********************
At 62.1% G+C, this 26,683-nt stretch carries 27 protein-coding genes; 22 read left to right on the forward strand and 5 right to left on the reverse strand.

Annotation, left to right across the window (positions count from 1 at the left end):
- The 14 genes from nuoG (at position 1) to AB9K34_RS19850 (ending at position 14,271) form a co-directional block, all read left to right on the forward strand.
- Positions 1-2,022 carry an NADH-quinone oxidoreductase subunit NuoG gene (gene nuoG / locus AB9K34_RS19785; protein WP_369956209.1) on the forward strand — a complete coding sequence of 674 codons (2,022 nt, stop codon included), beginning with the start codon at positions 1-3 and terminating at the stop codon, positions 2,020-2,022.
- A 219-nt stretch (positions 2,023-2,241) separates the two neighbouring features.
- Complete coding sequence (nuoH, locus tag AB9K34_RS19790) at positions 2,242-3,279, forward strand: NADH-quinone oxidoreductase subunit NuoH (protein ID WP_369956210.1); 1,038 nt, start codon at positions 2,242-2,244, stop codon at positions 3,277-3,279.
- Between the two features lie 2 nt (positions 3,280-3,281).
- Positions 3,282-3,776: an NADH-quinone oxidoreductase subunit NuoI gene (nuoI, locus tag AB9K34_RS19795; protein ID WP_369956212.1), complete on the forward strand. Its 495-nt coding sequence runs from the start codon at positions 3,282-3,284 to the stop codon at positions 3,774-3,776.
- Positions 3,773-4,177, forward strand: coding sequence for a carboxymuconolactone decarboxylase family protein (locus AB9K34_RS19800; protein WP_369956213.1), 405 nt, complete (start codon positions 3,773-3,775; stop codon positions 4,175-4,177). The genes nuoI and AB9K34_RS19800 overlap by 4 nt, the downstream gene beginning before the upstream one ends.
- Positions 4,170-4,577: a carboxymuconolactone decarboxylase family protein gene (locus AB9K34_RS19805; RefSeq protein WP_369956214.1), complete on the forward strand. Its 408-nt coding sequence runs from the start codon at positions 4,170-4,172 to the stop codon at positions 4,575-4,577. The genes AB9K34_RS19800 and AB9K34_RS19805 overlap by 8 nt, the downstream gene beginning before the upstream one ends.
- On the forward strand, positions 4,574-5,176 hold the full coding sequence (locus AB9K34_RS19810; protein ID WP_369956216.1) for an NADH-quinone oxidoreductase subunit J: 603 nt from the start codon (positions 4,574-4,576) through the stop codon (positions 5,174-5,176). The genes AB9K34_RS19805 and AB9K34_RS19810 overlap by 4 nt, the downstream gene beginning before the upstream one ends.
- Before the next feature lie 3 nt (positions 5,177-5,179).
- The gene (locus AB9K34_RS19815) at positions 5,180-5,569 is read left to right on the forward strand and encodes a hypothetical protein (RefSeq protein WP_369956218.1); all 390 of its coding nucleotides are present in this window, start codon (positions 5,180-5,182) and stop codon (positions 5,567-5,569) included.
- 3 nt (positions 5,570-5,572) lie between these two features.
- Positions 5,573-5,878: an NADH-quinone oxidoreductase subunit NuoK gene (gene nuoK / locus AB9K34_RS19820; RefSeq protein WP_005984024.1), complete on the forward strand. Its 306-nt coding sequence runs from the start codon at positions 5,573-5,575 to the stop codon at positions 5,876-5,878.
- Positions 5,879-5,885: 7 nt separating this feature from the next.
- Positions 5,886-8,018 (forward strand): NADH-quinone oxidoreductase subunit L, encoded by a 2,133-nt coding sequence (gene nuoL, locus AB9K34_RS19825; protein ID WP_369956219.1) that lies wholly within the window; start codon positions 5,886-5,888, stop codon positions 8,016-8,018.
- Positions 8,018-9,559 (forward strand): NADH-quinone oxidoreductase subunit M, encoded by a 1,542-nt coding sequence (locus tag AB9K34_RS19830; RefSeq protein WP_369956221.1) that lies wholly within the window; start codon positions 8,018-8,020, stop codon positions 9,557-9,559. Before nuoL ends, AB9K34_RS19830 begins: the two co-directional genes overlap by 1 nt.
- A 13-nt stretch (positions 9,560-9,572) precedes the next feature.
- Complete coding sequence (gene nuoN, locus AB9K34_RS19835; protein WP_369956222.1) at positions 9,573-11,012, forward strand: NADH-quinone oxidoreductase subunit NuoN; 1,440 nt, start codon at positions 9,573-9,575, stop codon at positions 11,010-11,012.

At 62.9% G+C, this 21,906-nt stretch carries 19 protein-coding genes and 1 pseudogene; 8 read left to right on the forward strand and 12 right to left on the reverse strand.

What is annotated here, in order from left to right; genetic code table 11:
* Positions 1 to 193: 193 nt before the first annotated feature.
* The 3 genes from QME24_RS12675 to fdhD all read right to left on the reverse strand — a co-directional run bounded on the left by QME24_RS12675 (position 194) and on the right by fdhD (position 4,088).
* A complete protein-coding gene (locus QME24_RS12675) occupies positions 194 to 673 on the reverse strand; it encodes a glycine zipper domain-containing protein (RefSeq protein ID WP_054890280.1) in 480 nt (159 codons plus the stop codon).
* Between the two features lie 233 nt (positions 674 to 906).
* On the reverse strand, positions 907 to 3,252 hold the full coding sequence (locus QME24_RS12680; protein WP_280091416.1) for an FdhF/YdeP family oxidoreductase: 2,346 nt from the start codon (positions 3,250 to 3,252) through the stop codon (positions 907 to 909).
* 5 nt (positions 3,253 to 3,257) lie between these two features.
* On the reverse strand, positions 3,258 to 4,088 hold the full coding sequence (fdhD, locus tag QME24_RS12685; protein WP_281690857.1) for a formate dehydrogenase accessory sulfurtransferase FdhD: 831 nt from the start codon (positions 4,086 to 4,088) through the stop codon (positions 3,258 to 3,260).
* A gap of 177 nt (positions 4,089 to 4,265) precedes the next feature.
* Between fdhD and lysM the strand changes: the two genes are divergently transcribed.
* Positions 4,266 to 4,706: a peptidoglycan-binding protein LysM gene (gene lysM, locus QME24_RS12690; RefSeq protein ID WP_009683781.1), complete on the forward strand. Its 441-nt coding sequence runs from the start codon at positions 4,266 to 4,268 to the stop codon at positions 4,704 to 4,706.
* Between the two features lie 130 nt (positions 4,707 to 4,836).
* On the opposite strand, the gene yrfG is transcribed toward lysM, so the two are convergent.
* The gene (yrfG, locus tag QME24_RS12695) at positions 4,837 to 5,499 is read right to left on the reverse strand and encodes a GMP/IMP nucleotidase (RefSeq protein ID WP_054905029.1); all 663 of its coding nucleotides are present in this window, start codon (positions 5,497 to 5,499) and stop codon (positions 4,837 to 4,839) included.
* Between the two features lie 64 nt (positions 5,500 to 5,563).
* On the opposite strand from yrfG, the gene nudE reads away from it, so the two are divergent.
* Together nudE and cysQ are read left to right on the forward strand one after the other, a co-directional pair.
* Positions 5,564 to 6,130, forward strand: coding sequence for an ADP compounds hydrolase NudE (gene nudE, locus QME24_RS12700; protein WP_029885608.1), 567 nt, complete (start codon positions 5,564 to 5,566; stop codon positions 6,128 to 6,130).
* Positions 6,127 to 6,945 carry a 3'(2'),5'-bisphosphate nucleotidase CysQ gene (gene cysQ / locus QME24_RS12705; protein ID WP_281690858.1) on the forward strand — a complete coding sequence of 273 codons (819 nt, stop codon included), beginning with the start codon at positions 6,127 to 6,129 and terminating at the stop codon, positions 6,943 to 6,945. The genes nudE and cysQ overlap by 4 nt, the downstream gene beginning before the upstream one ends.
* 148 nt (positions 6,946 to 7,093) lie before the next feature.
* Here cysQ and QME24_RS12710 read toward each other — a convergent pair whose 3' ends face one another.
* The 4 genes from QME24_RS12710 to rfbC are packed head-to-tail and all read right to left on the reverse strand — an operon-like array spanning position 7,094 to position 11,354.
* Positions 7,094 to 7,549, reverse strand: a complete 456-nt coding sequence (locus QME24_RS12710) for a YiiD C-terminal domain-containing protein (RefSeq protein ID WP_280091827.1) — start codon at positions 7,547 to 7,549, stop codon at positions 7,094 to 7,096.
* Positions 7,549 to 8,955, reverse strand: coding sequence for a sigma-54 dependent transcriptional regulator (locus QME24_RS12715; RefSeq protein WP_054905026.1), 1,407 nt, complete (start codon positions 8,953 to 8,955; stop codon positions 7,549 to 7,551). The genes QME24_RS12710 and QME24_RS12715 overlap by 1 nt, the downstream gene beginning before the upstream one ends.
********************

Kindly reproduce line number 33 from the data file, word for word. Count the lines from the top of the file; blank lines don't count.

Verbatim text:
* Between the two features lie 130 nt (positions 4,707 to 4,836).